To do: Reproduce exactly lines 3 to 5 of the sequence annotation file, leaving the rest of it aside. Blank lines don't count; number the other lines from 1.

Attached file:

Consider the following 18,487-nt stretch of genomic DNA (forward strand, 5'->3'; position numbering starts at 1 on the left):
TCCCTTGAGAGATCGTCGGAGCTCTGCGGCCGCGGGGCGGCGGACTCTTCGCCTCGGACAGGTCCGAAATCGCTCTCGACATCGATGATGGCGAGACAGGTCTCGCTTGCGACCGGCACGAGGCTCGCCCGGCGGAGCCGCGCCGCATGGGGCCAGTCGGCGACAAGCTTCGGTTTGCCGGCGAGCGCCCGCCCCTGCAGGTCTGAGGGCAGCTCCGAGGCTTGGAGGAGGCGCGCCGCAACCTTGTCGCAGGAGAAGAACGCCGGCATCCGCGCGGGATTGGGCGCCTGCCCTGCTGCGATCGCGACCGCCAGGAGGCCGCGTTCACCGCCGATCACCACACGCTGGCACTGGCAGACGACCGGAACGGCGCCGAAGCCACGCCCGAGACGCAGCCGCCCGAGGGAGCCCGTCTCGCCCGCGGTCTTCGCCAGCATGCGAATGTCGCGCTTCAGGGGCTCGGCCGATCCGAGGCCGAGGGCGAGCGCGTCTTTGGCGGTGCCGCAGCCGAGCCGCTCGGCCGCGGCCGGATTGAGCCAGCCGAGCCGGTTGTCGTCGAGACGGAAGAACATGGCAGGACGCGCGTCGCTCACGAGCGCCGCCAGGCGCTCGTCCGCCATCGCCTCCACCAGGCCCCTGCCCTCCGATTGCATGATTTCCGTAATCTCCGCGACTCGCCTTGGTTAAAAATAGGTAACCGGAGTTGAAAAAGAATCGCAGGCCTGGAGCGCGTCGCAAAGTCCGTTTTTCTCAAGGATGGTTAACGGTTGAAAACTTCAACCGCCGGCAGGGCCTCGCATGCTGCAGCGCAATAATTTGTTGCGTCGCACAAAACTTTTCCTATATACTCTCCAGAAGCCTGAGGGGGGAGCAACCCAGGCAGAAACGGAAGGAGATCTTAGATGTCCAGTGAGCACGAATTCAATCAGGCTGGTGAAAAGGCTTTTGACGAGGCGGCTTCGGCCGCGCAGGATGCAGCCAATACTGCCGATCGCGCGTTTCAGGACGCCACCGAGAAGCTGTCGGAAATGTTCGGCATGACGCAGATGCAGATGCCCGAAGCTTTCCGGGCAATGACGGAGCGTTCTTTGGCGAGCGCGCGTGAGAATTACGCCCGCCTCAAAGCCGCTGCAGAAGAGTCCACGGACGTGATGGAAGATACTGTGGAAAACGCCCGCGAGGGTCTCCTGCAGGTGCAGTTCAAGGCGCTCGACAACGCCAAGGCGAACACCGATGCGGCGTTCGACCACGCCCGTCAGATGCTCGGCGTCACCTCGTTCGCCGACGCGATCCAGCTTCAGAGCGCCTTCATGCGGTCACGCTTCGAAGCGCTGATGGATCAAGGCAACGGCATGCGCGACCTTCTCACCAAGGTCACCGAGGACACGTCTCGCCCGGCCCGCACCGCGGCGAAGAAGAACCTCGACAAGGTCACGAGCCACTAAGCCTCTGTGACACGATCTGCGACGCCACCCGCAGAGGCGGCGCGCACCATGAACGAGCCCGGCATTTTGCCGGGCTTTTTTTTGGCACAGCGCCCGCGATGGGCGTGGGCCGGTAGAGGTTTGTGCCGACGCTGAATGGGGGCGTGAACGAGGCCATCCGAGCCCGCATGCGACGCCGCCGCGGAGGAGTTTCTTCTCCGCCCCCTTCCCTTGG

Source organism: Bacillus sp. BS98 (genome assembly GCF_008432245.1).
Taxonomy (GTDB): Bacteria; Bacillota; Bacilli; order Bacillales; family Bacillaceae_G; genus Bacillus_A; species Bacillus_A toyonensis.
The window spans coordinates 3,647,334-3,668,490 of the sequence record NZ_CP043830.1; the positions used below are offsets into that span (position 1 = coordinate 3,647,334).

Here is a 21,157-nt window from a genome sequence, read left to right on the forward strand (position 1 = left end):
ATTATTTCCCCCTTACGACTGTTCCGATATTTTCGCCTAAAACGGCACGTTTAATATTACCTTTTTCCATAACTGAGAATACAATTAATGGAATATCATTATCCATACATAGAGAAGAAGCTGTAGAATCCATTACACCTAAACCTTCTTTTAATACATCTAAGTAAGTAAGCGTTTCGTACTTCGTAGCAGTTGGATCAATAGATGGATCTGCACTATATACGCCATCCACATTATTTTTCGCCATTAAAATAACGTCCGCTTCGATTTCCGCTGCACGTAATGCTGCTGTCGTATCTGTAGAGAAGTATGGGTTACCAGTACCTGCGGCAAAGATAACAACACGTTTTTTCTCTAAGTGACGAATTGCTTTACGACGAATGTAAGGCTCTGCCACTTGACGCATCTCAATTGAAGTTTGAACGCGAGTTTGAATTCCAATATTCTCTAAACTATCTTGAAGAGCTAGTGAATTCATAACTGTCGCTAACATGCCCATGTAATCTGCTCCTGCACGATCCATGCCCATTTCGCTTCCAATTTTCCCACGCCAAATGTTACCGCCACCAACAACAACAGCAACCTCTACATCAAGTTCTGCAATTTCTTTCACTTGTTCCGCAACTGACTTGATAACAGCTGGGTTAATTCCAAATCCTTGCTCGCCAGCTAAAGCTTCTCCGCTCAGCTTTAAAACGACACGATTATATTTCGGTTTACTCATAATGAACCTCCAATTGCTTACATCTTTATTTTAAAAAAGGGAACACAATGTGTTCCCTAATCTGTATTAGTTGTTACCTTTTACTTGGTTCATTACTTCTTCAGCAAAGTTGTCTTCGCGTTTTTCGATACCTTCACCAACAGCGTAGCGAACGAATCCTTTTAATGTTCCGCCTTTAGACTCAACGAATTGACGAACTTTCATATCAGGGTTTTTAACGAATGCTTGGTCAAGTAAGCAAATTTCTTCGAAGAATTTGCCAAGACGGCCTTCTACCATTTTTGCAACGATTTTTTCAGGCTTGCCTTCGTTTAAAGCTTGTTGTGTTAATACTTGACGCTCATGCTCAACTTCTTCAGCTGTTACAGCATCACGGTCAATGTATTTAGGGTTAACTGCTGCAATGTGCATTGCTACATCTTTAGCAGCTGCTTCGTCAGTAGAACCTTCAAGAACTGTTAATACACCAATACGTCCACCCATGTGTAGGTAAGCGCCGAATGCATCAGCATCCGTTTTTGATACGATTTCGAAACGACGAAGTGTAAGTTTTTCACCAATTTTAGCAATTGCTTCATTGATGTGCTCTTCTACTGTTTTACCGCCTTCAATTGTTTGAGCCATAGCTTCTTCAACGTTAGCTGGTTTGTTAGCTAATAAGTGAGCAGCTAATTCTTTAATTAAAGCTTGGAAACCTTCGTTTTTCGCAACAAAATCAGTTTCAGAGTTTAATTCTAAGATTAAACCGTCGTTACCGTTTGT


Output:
Source organism: Bacillus sp. BS98 (genome assembly GCF_008432245.1).
Taxonomy (GTDB): Bacteria; Bacillota; Bacilli; order Bacillales; family Bacillaceae_G; genus Bacillus_A; species Bacillus_A toyonensis.
The window spans coordinates 3,647,334-3,668,490 of the sequence record NZ_CP043830.1; the positions used below are offsets into that span (position 1 = coordinate 3,647,334).